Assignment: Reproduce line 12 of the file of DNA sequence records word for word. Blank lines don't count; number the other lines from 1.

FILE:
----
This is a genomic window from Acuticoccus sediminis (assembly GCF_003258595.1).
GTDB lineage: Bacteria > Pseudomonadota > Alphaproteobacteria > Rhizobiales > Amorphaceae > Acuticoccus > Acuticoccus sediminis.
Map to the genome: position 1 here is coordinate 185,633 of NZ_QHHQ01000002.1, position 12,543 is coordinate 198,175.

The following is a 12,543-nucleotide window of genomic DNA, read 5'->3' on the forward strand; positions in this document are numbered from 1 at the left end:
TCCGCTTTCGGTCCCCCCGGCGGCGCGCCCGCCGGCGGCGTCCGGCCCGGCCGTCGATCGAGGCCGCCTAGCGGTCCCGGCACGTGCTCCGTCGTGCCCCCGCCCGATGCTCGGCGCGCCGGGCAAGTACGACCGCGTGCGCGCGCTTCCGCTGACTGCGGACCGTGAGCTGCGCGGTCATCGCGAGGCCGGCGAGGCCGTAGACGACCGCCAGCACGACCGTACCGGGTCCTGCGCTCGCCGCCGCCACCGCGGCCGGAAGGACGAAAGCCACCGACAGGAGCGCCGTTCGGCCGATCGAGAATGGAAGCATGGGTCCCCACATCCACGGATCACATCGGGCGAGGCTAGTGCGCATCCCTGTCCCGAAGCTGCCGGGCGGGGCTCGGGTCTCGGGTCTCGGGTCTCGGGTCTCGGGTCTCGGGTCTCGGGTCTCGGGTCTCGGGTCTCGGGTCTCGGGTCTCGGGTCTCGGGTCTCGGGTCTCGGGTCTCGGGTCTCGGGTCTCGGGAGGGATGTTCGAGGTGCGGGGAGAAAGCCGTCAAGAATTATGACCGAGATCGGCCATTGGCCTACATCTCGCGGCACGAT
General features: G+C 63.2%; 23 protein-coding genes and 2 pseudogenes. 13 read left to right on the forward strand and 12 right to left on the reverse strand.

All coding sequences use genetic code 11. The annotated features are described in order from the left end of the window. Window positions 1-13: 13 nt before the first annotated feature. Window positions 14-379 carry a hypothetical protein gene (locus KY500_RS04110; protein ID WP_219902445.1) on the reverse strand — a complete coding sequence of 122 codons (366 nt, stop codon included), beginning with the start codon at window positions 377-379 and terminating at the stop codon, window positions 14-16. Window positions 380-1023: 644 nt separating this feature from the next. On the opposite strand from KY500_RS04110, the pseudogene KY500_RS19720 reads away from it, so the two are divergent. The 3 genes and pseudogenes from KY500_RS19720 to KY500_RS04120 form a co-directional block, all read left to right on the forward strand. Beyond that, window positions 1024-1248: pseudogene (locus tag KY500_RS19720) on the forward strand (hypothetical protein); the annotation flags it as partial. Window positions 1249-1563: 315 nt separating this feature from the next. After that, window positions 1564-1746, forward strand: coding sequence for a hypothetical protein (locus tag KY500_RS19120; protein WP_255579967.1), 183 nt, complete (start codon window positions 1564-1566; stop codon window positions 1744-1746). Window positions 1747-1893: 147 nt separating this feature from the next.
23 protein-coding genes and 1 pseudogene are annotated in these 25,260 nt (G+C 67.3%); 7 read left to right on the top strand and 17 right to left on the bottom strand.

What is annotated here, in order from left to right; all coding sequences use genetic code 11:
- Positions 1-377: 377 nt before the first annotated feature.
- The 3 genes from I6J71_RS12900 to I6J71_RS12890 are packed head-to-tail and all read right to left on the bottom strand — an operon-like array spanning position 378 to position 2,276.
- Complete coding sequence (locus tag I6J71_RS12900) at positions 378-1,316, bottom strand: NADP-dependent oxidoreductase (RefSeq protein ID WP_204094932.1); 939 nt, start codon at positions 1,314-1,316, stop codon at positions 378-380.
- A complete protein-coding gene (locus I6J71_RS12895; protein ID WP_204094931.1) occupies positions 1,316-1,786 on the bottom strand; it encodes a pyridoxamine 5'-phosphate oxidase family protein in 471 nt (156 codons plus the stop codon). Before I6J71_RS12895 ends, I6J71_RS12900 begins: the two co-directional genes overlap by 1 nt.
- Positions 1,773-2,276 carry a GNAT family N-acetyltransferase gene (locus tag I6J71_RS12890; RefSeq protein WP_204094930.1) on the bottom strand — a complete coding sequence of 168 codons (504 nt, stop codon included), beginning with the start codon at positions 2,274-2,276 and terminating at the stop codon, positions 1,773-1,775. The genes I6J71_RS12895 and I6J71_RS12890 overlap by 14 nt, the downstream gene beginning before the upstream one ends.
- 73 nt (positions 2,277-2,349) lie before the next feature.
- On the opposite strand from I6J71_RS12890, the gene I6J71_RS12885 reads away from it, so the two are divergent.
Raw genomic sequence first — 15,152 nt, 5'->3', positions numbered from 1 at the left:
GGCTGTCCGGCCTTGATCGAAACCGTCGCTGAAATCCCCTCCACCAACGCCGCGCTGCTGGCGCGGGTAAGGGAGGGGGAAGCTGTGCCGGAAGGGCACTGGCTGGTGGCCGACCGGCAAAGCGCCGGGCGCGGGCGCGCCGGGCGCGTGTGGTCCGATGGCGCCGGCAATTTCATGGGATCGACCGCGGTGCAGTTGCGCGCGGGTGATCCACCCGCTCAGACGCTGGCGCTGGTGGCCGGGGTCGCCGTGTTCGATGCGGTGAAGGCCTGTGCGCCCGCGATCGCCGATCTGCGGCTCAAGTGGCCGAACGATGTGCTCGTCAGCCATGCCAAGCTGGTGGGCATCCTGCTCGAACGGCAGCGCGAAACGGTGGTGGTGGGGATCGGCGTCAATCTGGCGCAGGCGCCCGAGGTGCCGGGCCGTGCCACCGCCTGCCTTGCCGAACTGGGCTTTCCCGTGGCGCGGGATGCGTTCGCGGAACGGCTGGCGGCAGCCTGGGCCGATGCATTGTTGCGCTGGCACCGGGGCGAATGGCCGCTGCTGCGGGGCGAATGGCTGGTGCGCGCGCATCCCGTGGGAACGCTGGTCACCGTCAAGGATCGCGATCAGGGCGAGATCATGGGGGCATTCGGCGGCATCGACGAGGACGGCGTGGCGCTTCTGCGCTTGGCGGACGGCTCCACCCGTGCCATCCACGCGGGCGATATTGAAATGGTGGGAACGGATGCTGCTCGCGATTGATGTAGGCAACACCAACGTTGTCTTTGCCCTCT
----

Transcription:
- Complete coding sequence (locus tag I6J71_RS12900) at positions 378-1,316, bottom strand: NADP-dependent oxidoreductase (RefSeq protein ID WP_204094932.1); 939 nt, start codon at positions 1,314-1,316, stop codon at positions 378-380.